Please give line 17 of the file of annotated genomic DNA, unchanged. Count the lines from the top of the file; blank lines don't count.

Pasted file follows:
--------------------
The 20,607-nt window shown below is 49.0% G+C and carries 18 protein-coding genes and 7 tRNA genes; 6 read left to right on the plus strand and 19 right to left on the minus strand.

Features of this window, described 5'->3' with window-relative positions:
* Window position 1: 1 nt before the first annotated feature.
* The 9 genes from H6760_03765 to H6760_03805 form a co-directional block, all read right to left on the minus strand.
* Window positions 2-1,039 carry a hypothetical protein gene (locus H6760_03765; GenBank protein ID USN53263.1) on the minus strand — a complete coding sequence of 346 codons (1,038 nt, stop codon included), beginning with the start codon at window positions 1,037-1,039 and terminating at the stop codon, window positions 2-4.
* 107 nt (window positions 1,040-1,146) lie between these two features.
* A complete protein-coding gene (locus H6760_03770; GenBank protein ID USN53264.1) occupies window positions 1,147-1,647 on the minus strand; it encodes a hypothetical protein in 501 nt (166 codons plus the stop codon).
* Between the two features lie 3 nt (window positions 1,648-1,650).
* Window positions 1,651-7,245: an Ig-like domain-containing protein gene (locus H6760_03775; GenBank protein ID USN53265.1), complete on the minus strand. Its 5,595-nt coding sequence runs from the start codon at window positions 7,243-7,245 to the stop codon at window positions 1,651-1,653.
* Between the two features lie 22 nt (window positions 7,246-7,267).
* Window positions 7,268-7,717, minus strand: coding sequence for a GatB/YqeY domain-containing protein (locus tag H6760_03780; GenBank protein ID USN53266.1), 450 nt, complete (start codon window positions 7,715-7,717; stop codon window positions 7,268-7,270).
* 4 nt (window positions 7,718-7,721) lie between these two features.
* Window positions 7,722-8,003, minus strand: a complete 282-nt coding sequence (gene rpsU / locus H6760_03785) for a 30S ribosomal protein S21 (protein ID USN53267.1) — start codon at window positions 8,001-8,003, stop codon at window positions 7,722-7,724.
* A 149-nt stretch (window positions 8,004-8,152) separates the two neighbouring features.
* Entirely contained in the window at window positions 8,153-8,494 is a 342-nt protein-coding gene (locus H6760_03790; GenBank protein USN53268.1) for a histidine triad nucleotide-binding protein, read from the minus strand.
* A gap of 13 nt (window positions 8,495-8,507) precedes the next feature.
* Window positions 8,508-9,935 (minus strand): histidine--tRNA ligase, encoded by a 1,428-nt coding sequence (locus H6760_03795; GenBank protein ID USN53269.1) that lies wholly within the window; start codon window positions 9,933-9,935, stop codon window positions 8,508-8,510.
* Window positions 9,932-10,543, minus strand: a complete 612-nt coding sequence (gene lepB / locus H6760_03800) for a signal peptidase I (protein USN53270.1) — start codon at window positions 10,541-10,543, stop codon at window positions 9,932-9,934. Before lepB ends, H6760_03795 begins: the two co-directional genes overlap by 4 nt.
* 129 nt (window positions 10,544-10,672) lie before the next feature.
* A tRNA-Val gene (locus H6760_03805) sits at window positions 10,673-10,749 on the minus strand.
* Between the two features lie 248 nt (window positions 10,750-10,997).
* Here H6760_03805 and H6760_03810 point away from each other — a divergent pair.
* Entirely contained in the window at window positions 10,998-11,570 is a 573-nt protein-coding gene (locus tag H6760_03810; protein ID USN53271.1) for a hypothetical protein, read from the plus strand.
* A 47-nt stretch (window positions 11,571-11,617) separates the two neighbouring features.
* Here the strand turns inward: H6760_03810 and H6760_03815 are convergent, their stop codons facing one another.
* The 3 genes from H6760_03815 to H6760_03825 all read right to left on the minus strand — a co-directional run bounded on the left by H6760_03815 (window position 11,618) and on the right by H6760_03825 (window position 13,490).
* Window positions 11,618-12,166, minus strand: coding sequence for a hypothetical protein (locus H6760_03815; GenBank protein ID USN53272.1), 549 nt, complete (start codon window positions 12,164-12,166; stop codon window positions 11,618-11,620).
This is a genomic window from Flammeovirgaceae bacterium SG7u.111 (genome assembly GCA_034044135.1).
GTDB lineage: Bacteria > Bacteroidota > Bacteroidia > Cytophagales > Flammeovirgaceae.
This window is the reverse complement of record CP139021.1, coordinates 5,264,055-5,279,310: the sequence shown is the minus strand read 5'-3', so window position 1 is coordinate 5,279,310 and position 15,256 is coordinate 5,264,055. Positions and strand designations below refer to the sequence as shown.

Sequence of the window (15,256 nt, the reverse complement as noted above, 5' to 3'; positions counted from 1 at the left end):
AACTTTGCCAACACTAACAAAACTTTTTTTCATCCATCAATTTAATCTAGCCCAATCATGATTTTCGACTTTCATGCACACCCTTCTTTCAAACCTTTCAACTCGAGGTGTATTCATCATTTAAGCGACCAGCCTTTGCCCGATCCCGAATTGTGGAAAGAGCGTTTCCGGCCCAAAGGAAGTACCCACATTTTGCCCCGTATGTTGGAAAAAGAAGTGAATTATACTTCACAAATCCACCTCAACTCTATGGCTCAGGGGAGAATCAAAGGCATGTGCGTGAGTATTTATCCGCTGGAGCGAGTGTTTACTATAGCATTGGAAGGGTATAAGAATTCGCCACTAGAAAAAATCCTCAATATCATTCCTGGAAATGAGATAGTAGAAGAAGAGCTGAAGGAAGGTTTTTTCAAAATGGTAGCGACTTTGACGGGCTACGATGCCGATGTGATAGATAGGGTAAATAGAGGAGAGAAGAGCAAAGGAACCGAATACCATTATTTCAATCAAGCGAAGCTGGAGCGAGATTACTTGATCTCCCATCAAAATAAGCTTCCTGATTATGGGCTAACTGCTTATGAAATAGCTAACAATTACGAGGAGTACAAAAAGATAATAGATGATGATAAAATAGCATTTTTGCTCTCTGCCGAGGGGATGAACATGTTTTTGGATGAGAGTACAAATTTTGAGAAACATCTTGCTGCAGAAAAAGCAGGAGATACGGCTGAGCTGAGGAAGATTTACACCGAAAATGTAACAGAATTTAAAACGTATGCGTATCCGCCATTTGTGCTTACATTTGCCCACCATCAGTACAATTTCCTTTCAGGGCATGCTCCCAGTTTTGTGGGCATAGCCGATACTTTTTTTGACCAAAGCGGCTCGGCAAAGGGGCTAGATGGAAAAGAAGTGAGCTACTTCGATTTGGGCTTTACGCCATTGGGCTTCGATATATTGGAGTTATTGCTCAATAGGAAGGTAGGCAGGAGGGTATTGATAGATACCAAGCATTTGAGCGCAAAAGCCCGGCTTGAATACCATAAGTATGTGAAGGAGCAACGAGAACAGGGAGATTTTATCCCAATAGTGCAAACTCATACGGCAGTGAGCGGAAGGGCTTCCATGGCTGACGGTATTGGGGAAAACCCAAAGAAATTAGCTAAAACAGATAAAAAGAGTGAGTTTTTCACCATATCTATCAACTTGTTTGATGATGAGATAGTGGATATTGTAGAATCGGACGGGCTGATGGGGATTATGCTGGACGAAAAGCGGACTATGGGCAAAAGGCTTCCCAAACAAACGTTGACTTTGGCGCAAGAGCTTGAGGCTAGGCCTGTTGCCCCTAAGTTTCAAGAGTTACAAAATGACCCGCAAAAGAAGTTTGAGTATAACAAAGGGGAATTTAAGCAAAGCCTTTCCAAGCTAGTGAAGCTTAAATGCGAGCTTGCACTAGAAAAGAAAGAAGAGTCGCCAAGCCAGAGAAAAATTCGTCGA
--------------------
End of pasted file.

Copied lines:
* Window positions 8,508-9,935 (minus strand): histidine--tRNA ligase, encoded by a 1,428-nt coding sequence (locus H6760_03795; GenBank protein ID USN53269.1) that lies wholly within the window; start codon window positions 9,933-9,935, stop codon window positions 8,508-8,510.